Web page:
Now that the new courtroom is in use, the next phase of the McDowell County courthouse renovation project is getting rid of the old windows and installing modern ones.
Recently, workers were busy smashing out the old big windows on the front of the McDowell courthouse in downtown Marion. The sound of breaking glass could be heard along Main Street. The plan is to replace all of the windows in the courthouse, which was completed in 1923.
The modern windows will help give the old building a new look and while also making it more energy efficient. They can help cut down the costs of cooling and heating, said county officials.
Late last month, the new courtroom for Superior Court was inaugurated by judges, county officials, court officials, District Attorney Ted Bell, Sheriff Ricky Buchanan, city of Marion officials and local lawyers. This new section is the home for the Superior Court in McDowell. The old upstairs courtroom, where the big windows are not being replaced, will become the new location for District Court.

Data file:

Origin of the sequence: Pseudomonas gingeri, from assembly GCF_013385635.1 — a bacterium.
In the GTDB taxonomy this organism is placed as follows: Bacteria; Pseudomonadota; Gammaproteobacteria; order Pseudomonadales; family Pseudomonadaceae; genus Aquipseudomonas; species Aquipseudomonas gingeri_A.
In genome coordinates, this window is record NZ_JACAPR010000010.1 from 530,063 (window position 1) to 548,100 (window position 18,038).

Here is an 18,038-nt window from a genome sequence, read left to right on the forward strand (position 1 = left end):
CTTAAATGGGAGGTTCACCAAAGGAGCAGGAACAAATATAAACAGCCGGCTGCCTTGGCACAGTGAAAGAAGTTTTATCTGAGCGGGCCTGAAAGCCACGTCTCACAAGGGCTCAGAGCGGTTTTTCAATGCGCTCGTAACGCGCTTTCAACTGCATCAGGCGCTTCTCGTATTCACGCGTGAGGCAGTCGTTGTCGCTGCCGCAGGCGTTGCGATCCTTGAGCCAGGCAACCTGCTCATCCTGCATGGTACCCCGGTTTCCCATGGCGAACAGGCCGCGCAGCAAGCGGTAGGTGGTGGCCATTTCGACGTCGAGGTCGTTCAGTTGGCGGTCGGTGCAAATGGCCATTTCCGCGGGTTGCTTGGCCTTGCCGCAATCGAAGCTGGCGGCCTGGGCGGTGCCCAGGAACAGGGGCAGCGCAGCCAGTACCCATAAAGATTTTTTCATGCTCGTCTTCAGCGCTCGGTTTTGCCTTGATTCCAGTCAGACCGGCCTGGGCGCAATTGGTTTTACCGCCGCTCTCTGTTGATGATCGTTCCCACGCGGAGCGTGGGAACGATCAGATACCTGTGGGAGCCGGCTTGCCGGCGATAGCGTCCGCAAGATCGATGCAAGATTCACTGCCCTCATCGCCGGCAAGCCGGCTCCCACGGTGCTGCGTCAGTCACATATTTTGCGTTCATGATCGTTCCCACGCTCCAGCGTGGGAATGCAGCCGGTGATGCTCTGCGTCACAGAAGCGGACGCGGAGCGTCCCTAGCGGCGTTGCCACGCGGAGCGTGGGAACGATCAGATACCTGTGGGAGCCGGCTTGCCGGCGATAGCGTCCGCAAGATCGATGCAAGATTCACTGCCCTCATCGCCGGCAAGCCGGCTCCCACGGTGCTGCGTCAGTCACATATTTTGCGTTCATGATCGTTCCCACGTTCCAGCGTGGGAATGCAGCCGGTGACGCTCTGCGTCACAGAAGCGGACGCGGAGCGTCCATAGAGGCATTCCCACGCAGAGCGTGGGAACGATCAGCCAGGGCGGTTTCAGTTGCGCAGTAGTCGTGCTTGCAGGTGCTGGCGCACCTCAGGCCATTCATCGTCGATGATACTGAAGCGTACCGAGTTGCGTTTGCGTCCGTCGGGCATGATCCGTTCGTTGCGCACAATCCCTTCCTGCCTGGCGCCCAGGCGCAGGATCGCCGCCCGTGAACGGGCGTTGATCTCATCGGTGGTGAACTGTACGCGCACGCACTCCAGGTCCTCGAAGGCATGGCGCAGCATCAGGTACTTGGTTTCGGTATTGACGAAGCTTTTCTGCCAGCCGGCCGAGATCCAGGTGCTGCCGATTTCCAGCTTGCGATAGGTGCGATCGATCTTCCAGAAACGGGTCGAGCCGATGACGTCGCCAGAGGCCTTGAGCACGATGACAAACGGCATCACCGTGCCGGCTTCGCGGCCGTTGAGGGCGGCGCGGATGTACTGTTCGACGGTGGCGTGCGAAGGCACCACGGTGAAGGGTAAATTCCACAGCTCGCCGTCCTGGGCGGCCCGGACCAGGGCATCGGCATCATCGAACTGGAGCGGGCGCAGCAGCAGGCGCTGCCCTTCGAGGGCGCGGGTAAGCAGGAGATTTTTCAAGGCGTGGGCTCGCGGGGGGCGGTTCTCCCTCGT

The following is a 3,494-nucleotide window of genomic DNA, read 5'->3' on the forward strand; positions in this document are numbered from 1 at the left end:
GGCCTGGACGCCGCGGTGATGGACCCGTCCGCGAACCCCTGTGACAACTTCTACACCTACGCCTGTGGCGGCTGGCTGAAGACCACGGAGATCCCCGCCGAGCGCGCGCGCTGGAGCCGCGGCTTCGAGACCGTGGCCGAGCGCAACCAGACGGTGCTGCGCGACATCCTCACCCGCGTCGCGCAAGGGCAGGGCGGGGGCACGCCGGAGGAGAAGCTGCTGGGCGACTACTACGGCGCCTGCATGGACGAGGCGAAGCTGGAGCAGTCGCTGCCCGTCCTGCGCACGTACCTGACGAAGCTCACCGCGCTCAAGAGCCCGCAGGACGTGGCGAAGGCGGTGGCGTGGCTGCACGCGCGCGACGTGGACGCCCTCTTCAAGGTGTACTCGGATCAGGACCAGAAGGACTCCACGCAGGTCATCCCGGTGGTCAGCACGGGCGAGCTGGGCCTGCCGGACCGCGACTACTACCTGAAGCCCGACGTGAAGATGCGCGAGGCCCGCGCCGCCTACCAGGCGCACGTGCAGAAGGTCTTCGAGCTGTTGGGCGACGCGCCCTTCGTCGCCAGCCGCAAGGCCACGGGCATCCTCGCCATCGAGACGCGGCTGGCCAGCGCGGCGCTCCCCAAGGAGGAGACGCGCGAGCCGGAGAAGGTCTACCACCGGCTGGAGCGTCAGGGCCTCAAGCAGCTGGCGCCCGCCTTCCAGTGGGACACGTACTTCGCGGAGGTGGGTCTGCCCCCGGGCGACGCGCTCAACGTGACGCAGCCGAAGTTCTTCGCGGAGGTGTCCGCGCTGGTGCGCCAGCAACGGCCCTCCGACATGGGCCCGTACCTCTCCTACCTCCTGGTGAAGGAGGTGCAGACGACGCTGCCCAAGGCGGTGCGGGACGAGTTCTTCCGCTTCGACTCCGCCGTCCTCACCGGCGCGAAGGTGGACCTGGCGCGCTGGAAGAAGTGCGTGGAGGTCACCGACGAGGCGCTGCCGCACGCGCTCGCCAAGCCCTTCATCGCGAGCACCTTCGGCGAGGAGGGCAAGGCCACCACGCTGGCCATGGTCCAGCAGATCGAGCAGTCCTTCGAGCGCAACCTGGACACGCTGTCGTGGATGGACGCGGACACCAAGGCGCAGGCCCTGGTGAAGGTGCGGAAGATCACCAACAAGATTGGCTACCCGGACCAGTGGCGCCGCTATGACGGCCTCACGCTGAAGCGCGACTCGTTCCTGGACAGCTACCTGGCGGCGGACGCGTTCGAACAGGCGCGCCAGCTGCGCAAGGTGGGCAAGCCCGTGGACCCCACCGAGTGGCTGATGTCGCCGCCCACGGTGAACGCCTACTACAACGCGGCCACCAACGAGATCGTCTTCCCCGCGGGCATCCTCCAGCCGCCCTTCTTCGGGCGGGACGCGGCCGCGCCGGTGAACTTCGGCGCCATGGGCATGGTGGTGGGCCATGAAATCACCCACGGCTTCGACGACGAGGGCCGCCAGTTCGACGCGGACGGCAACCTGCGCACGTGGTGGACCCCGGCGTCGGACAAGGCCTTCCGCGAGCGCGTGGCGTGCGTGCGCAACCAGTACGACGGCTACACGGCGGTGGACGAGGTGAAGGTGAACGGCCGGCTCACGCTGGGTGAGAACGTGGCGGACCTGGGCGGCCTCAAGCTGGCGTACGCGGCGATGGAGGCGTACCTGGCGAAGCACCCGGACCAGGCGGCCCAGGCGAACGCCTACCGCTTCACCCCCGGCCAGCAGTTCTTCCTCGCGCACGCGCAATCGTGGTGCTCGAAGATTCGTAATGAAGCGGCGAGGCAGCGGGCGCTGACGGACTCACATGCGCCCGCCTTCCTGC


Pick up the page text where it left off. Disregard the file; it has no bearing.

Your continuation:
Beam Construction is the general contractor completing all the renovations at the courthouse. Along with the new courtroom and windows, the overall $7.4 million project will include the replacement of the heating and cooling systems with modern and efficient components. There are other improvements planned such as new ceilings, updated carpeting and lighting in offices and the relocation of a lower level restroom in the courthouse.
“New updated air conditioning and heating systems will provide much better controlled environment and state-of-the-art efficiency with natural gas hot water boilers and eliminate the old style fuel oil heat system that generated heat through steam radiators,” said Public Services Director Terry DePoyster.
The exterior of the courthouse will be pressure washed and the outside brick will be sealed. The parking deck for the County Administration Building, completed in 1976, is being repaired to eliminate leaks the white exterior walls will be cleaned and painted. Another goal is to move the District Attorney’s office into the section of the courthouse formerly used by the Register of Deeds, which has since moved to a building on Fort Street.
“We are about 60% through the total construction and renovation project,” said DePoyster this week.